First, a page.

Hundreds of thousands of low-income children would gain access to pre-school education under an agreement struck by legislative leaders in Sacramento this week in a compromise announced Thursday.
The proposal, still making its way through the legislature, would provide hundreds of millions of dollars to offer preschool access to 234,000 low-income four-year olds, state Senate President Darrell Steinberg (D) said Thursday. Four-year-olds from low-income families with at least one working parent would be eligible for full-day pre-kindergarten.
Tens of thousands of additional students would have access to so-called “transitional” programs. Those programs are reserved for children born between Sept. 1 and Dec. 1, who would be younger than their peers when they enter kindergarten programs.
The agreement allocates $85 million for Fiscal Year 2014-2015, which begins July 1, and creates 11,500 new full-day, full-year pre-school slots for low-income children. An additional 31,500 slots would be created next year.
Another $85 million would go toward improving pre-school quality, including $50 million in grants to local school districts and $35 million in one-time funding for professional development for teachers.
“It is smarter and more prudent to make this investment in success up front, rather than paying for the costs of failure at the end,” Steinberg said Thursday.
The deal will eventually cover more than half of all four-year-olds in California. Steinberg and legislative Democrats had called for universal pre-kindergarten earlier this year, after California tax collectors reported surging revenue fueled largely by capital gains taxes. That program would have cost about $1.5 billion per year.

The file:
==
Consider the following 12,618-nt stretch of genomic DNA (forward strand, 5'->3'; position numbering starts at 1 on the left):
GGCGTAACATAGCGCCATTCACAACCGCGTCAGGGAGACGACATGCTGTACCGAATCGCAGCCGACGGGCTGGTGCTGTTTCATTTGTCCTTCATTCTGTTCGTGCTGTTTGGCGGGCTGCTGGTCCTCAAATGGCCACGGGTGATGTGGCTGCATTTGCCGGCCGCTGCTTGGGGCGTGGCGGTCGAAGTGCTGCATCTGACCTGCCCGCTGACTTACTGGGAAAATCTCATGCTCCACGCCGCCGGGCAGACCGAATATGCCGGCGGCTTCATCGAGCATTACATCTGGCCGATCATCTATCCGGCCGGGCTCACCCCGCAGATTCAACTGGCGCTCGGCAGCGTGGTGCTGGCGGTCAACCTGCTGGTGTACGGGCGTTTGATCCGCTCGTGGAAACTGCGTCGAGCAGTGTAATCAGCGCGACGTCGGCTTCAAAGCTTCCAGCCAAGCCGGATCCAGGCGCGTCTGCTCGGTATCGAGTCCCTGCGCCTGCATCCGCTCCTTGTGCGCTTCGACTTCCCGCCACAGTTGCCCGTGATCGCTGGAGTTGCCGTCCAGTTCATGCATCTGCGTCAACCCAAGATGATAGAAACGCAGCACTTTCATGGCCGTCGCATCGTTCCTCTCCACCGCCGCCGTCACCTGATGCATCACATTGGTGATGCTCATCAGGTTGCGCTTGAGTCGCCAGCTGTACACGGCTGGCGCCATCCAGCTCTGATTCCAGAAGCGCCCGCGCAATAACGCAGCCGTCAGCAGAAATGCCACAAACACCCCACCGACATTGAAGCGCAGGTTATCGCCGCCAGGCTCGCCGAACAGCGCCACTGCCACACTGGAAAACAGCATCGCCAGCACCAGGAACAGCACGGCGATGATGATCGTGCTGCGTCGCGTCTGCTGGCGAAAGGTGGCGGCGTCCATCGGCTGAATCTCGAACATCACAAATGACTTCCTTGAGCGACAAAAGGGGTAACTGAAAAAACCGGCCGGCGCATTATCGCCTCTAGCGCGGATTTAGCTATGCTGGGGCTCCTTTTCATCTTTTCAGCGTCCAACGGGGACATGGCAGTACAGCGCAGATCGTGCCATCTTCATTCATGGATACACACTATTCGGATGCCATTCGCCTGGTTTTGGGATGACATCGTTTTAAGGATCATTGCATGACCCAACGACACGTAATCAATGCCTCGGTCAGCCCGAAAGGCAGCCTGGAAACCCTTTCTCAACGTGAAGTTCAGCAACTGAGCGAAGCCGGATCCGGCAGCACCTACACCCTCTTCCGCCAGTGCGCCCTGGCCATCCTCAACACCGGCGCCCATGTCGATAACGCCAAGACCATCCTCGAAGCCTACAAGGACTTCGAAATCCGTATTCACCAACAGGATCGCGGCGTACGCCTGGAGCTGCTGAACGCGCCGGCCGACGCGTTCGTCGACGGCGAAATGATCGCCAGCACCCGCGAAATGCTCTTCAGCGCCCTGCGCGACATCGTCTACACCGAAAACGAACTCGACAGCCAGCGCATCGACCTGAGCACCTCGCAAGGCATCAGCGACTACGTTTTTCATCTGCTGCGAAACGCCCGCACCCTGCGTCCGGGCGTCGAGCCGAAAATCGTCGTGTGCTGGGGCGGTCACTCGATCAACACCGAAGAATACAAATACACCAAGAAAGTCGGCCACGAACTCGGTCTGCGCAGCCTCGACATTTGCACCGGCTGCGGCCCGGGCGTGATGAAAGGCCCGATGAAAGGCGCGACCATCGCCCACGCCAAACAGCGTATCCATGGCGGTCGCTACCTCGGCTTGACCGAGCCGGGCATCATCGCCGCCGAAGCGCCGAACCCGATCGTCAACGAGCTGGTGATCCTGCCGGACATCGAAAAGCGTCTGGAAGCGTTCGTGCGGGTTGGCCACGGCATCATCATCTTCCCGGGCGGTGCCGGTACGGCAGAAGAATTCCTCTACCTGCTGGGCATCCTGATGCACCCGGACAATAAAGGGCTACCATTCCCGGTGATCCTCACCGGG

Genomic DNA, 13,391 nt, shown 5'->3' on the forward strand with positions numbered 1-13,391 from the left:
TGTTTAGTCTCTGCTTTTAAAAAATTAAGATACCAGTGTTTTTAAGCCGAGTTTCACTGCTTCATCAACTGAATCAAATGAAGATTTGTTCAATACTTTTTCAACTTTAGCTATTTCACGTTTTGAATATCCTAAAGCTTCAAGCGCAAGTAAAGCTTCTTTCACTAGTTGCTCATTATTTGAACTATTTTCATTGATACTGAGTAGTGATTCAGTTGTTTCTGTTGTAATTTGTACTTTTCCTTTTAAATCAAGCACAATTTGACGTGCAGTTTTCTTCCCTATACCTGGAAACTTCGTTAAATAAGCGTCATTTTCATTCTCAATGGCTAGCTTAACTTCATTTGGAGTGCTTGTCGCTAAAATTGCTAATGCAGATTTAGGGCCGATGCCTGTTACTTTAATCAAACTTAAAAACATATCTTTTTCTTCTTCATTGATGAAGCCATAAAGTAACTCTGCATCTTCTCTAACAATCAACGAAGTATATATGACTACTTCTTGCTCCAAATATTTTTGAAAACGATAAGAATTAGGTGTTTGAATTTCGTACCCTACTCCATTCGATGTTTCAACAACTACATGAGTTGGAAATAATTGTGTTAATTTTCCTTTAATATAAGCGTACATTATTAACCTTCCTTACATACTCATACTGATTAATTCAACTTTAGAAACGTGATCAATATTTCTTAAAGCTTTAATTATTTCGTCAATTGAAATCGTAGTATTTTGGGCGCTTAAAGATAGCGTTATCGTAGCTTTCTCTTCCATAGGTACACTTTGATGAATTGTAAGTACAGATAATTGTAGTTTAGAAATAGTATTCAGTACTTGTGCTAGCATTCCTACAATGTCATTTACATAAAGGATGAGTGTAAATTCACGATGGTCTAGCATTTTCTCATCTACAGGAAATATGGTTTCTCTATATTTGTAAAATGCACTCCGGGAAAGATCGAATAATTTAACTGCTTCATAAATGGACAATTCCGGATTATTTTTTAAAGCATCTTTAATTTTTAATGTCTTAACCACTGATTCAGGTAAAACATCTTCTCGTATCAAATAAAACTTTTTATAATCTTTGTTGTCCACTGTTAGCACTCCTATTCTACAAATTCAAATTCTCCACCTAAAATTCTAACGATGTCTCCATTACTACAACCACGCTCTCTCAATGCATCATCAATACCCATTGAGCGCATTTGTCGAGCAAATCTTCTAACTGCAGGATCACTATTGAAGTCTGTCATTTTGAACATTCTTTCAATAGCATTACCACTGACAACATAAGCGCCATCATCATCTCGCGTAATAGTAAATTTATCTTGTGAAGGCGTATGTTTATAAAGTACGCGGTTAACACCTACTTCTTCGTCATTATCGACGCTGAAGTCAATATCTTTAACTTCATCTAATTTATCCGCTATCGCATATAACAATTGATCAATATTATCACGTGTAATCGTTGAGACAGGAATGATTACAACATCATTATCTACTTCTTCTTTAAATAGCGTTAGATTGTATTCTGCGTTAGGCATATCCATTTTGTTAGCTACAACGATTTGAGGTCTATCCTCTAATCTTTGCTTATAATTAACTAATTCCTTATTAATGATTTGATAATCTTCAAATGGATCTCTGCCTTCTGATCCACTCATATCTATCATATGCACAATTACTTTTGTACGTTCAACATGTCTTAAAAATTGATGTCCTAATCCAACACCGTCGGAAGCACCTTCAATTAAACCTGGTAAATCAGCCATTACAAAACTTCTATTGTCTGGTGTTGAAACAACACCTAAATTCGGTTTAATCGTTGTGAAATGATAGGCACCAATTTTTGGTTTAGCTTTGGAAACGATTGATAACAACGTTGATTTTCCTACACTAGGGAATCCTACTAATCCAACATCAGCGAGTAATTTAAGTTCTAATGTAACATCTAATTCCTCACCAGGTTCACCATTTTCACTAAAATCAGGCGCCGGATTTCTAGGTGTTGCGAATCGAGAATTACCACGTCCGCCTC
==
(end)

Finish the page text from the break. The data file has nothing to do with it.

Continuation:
But Gov. Jerry Brown (D) balked, and left the universal program out of his budget proposal. The two sides negotiated down to a total cost of $264 million for the first year.
The “Fair Start” pre-school proposal, as it’s known, passed a bicameral budget conference committee by a 7-1 vote on Thursday. The state Senate and Assembly will take on the full budget proposal on Sunday. Brown’s office has not signaled whether he will sign or veto the budget.
Lawmakers are required by law to pass a budget by June 15. If they fail to pass one by Sunday, their pay will be withheld. Brown can still exercise a line-item veto once the budget reaches his desk.
Legislators and Brown’s office also debated how to spend money generated by the state’s cap-and-trade program. Democrats in the legislature wanted to use the money for affordable housing and public transportation, while Brown wanted to use some of the money to fund his proposed high-speed rail project.
Legislators agreed to provide 25 percent of cap-and-trade revenue to the rail project, short of the 33 percent Brown initially sought. Cap-and-trade revenue is expected to generate as much as $1 billion during the coming fiscal year. Fifteen percent of that revenue would go to other transportation projects and 20 percent would go to housing and reducing greenhouse gases.